Engineered materials were also explored recently for developing highly sensitive and selective gas sensors, matching the processing conditions of flexible substrates. For instance, transfer printing of AlGaN/GaN-based (aluminum gallium nitride/gallium nitride) gas sensors was developed on plastic substrates [165]. The sensors were developed on the host h-BN substrate and were subsequently transferred to polymeric substrates deterministically without any degradation in the performance. Furthermore, a novel approach was presented for enhancing the sensitivity of gas sensors by converting inkjet-printed Ag electrodes into porous Au counterparts [166]. Ag-based IDEs were printed via inkjet to make a chemiresistive gas sensor using SWCNTs as a sensing layer. A two-step wet chemical process was adopted to convert Ag IDEs into porous Au in ambient conditions, while maintaining the adhesion to substrate. The proposed concept was applied for detect diethyl ethylphosphonate (DEEP, a simulant of the nerve agent sarin), showing a fivefold higher response than similar conventional sensors. Quantum dots were explored lately to develop the first ever fully stretchable and humidity-resistant gas sensors [167]. A crumpled quantum-dot sensing layer was created using graphene as an electrode on an elastomeric substrate. An enhanced sensitivity toward NO2 was achieved with a fivefold improvement in the sensor response at room temperature. Sensors were mounted on human fingers at the joints for analysis of the sensor under various stressed and relaxed conditions, while performing gas-sensing tests. A large-area gas sensor array was developed through spray deposition utilizing a hybrid nanostructure of AgNPs with carbon [168]. The proposed structure included SWCNTs as electrodes, whereas AgNP-decorated reduced graphene was exploited for the selective detection of NO2 at 6–20 ppm of concentration. A practical demonstration of mounting the sensors on a human arm was presented with no major deviations in the sensor response when compared to the data in a planar configuration. All the representative examples mentioned and the focal research interest in developing gas sensors on polymeric and conformable substrates show the importance of these sensors for the fast-growing real-time wearable health-monitoring systems. Table 2 summarizes materials, potential substrates, sensing mechanisms, and fabrication procedures for biosensing devices based on physiological activities.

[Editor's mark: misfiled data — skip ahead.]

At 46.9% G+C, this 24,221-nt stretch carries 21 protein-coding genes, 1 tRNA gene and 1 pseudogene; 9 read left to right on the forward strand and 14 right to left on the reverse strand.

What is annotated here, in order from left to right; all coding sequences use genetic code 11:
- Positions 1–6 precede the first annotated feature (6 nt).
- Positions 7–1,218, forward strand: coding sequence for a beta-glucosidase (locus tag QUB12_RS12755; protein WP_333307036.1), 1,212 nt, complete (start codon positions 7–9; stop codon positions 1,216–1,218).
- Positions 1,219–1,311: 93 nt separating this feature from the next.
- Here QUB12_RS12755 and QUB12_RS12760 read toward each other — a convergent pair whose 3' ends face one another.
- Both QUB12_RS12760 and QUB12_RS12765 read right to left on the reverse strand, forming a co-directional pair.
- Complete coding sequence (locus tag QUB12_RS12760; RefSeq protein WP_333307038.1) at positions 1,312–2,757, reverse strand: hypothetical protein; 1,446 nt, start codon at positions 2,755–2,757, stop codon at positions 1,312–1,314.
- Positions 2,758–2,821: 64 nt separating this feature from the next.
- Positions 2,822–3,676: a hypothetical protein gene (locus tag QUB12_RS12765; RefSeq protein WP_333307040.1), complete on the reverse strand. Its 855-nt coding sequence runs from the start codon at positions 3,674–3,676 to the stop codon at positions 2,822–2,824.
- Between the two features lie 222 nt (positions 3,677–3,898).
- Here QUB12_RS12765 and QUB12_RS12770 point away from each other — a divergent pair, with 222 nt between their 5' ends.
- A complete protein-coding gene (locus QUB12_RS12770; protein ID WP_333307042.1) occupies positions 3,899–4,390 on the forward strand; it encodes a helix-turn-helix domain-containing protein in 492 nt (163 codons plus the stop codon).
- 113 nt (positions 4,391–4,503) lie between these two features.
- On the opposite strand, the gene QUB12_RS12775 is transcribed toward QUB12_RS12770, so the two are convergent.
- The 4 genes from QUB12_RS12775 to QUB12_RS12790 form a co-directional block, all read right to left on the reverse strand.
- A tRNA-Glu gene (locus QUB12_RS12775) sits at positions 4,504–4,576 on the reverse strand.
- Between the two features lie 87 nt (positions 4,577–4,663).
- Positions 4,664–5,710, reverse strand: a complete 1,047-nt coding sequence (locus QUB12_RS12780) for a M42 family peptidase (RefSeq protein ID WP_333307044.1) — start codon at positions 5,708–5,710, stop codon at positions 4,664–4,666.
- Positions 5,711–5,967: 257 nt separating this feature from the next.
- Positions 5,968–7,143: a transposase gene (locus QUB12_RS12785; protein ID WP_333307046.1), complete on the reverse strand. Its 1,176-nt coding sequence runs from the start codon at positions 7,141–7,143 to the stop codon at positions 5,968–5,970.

6. Conclusions and Future Perspectives